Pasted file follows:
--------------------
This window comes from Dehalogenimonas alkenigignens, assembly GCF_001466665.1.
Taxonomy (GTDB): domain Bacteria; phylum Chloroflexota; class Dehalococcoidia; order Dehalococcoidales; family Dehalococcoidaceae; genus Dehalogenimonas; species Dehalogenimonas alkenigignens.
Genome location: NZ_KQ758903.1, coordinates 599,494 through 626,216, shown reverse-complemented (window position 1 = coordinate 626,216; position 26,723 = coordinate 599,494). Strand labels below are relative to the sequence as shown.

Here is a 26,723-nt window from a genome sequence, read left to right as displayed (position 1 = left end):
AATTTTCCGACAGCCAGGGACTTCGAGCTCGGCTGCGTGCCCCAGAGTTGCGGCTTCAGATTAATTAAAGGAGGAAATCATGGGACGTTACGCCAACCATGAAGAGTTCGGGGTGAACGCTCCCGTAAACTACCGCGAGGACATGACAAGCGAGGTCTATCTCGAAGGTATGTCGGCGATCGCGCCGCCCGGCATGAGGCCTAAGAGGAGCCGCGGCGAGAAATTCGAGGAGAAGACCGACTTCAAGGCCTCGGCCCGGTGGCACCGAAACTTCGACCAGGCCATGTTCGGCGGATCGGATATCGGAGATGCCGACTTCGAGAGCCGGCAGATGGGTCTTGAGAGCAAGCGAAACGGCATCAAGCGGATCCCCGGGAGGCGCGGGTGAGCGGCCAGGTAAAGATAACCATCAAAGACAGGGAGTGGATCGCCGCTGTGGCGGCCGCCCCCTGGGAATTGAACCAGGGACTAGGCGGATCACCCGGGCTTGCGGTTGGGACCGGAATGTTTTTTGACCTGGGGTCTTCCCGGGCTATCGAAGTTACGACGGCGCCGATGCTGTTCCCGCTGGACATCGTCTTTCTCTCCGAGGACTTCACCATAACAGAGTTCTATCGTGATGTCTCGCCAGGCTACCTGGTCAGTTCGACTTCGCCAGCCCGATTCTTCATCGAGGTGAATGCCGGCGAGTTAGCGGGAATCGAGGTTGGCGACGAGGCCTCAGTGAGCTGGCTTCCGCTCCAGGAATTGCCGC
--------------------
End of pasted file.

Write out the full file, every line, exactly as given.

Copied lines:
This window comes from Dehalogenimonas alkenigignens, assembly GCF_001466665.1.
Taxonomy (GTDB): domain Bacteria; phylum Chloroflexota; class Dehalococcoidia; order Dehalococcoidales; family Dehalococcoidaceae; genus Dehalogenimonas; species Dehalogenimonas alkenigignens.
Genome location: NZ_KQ758903.1, coordinates 599,494 through 626,216, shown reverse-complemented (window position 1 = coordinate 626,216; position 26,723 = coordinate 599,494). Strand labels below are relative to the sequence as shown.

Here is a 26,723-nt window from a genome sequence, read left to right as displayed (position 1 = left end):
AATTTTCCGACAGCCAGGGACTTCGAGCTCGGCTGCGTGCCCCAGAGTTGCGGCTTCAGATTAATTAAAGGAGGAAATCATGGGACGTTACGCCAACCATGAAGAGTTCGGGGTGAACGCTCCCGTAAACTACCGCGAGGACATGACAAGCGAGGTCTATCTCGAAGGTATGTCGGCGATCGCGCCGCCCGGCATGAGGCCTAAGAGGAGCCGCGGCGAGAAATTCGAGGAGAAGACCGACTTCAAGGCCTCGGCCCGGTGGCACCGAAACTTCGACCAGGCCATGTTCGGCGGATCGGATATCGGAGATGCCGACTTCGAGAGCCGGCAGATGGGTCTTGAGAGCAAGCGAAACGGCATCAAGCGGATCCCCGGGAGGCGCGGGTGAGCGGCCAGGTAAAGATAACCATCAAAGACAGGGAGTGGATCGCCGCTGTGGCGGCCGCCCCCTGGGAATTGAACCAGGGACTAGGCGGATCACCCGGGCTTGCGGTTGGGACCGGAATGTTTTTTGACCTGGGGTCTTCCCGGGCTATCGAAGTTACGACGGCGCCGATGCTGTTCCCGCTGGACATCGTCTTTCTCTCCGAGGACTTCACCATAACAGAGTTCTATCGTGATGTCTCGCCAGGCTACCTGGTCAGTTCGACTTCGCCAGCCCGATTCTTCATCGAGGTGAATGCCGGCGAGTTAGCGGGAATCGAGGTTGGCGACGAGGCCTCAGTGAGCTGGCTTCCGCTCCAGGAATTGCCGC